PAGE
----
Summarize Emails First for Client Action

June 7, 2018

When your client asks you to communicate via email, you can be tempted to plunge immediately into lengthy detail with an update. To get your client to react faster, use a technique common to top companies and even the military: Start with a summary, tell the client what you need to know, and then provide the details.

According to Lifehacker writer Alicia Adamczyk, business calls the technique "TLDR" for "too long, didn't read," while the military has the acronym "BLUF" ("bottom line up front"). Either way, the goal is to give the recipient a quick but precise overview of the most important information and a call to action. Details that can affect their decision come next, as the recipient has the context to put them into perspective.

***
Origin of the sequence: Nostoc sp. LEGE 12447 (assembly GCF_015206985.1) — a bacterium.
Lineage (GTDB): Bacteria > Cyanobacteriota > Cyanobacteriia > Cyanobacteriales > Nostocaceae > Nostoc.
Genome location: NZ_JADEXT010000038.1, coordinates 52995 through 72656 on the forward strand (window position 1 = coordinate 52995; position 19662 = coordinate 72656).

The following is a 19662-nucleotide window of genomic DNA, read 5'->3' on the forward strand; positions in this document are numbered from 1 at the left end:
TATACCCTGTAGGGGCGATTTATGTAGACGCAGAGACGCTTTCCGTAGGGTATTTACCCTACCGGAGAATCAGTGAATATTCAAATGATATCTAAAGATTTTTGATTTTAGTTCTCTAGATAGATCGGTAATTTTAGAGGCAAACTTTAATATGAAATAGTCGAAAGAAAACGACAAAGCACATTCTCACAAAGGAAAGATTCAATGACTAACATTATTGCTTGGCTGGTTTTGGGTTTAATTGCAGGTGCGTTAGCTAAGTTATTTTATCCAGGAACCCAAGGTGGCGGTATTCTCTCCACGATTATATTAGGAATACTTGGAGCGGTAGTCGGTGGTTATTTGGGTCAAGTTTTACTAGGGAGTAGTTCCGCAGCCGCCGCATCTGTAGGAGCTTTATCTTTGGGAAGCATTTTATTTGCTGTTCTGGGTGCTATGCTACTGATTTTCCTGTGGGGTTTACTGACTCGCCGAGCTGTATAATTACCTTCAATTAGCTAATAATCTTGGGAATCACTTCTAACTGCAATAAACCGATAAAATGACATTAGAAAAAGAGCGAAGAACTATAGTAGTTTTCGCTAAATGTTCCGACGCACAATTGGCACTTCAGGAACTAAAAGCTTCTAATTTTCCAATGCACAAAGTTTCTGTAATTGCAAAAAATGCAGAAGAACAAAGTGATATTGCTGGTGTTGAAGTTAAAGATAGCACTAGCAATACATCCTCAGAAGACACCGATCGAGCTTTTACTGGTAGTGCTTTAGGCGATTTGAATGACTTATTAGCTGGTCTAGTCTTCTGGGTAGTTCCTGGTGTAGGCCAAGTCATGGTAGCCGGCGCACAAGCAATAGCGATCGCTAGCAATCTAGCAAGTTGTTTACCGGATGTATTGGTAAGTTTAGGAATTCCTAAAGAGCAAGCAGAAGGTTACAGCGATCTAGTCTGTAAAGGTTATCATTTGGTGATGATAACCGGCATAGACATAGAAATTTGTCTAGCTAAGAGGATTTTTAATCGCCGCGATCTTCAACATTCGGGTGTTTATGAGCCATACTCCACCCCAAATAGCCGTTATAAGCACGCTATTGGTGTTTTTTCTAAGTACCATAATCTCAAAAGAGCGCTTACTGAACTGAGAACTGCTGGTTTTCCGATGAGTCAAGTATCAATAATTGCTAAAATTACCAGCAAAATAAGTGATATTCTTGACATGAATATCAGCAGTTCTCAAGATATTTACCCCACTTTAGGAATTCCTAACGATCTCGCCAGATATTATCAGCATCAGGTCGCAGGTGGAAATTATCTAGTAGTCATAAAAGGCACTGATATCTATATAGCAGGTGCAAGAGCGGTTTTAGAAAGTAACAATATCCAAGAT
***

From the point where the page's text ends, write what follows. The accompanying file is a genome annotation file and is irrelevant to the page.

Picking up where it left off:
Another technique uses the subject line to instruct the recipient what to do and when. "Decision needed by 1 p.m. Friday," for example, sets an expectation and deadline for your client, which may be more useful than trying to cram the nuances of the situation into the subject line. Let the email tell the story, using the "TLDR" or "BLUF" technique first, and your client will have the information needed to respond by your deadline.